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Book Review: China

China: The Novel by Edward Rutherfurd

My rating: 4 of 5 stars


This is my first Rutherfurd novel and a pleasant surprise. I feel it is difficult to write about a foreign culture, let alone one with such a tumultuous, profound and controversial history. Instead of writing about the actual historic characters, Rutherfurd chooses a safer route by creating fictitious ones that are loosely associated with several prominent figures in Chinese history. The book follows several storylines. Representing the English point of view is an opium merchant, a couple of missionaries and a brief examination of colonial lifestyle in India. An eunuch with an unusual life provides a glimpse of life within the forbidden city. We also follow the lives of a mandarin from the north and wealthy land owners of the south, allowing a somewhat harmonised view of the North/South divide in Chinese cultures. Other notable characters include a gang of pirates plus a father and son pair who went to California as labourers for the rail track construction.

Rutherfurd writes with confidence, broaching on several complex subjects matters such as the use of Confucius to create order in society and China’s stubborn rejection of the international trade in contrast with the Japan that went through the Meji revolution to make up for the decades lost in matching Europe with industrialisation. The book starts off at the climax of the opium war, where the British uses the addictive concoction to tip the balance their trade deficit with China. Several Chinese officials expressed their shock in the underhandedness of this manoeuvre and in fact attempted to write to the Queen of England, appealing to her moral righteousness to stop the decay of the nation through addiction. The storylines then ended around the close of the 19th century, when China was on the cusp of a series of painful revolution that resulted in the present day superpower.

“Think of it: we want China to be open and to trade with us. When they won’t, because however foolishly they closed themselves off from the outside world, we come in and ruin them. Is that going to induce them to welcome us? Is that even going to make it possible for them to increase their trade?”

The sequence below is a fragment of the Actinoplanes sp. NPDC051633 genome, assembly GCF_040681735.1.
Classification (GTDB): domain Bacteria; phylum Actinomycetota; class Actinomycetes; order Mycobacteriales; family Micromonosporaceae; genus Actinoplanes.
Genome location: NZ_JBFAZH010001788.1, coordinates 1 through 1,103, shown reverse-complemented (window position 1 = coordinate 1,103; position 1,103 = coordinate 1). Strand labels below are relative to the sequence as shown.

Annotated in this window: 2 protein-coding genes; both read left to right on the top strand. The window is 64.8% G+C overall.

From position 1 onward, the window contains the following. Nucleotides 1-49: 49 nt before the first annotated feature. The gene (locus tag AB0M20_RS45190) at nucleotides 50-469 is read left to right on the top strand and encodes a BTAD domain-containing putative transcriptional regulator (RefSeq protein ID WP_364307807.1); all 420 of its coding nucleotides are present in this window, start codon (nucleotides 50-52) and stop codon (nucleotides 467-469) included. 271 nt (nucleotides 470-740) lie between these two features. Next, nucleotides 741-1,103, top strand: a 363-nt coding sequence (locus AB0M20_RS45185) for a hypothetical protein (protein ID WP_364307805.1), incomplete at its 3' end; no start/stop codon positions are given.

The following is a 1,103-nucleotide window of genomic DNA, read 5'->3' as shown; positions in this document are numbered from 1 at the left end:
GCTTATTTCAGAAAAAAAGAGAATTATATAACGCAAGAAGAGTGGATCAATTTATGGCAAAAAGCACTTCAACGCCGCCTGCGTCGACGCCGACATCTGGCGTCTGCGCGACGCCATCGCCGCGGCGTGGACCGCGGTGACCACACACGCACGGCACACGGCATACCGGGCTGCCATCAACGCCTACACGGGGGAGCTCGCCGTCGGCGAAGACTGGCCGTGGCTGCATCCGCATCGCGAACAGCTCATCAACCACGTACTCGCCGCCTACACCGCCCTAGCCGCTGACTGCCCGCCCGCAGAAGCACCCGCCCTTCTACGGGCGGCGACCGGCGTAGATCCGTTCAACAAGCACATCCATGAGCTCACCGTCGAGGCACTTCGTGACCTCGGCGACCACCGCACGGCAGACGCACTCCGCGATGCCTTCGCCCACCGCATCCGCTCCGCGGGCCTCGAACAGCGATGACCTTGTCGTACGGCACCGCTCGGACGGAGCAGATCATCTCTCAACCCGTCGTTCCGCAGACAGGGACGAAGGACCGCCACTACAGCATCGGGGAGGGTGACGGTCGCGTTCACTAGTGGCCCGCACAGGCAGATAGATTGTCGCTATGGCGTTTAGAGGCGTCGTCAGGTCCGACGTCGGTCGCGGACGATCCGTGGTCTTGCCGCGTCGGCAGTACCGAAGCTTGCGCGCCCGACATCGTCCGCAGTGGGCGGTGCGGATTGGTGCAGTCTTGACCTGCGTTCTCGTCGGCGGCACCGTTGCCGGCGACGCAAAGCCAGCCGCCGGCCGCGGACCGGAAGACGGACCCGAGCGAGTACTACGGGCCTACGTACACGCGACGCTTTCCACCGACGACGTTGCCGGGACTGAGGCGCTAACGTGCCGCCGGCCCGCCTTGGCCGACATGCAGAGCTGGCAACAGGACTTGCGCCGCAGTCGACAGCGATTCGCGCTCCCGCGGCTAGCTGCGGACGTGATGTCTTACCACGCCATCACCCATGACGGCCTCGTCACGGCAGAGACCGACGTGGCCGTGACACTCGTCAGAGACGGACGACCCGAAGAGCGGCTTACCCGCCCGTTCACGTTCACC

One of the prominent character expressed this perspective towards the end of his life. It makes me wonder if that is Rutherfurd’s own reflection upon the impact British trade had on old China. After the British looters pilfered and destroyed the summer palace, an eunuch expresses his angst, “For it is not wise to tell a vanquished enemy that you despise him and everything he loves. he will not forgive it. In the Celestial Empire, as I still call it, the rape and burning of our paradise and the contempt it showed will never be forgiven or forgotten. Not in a thousand years.”

This book describes the first significant conflict between China and the Western world. It puts modern day rivalry into perspective. It is apparent to me China never forgive nor have forgotten their recent humiliation. The West still has a love/hate relationship with China – there is constant criticism on China yet the West reluctantly accepts that it is dependent heavily on China for manufacturing to support their consumerism lifestyle as well as Chinese dollars in pushing forward world economy. It often causes me great frustration to explain to person of European descent, that while China is not without faults, many severe ones, Westerners are poorly placed in history to criticise China for anything at all. After all, their wealth and lifestyle that resulted in the educated masses were as a result of their relentless plundering of the rest of the world for centuries.

I applaud Rutherfurd’s endeavours to provide a balanced view. I applaud him double for the tremendous and thorough research.







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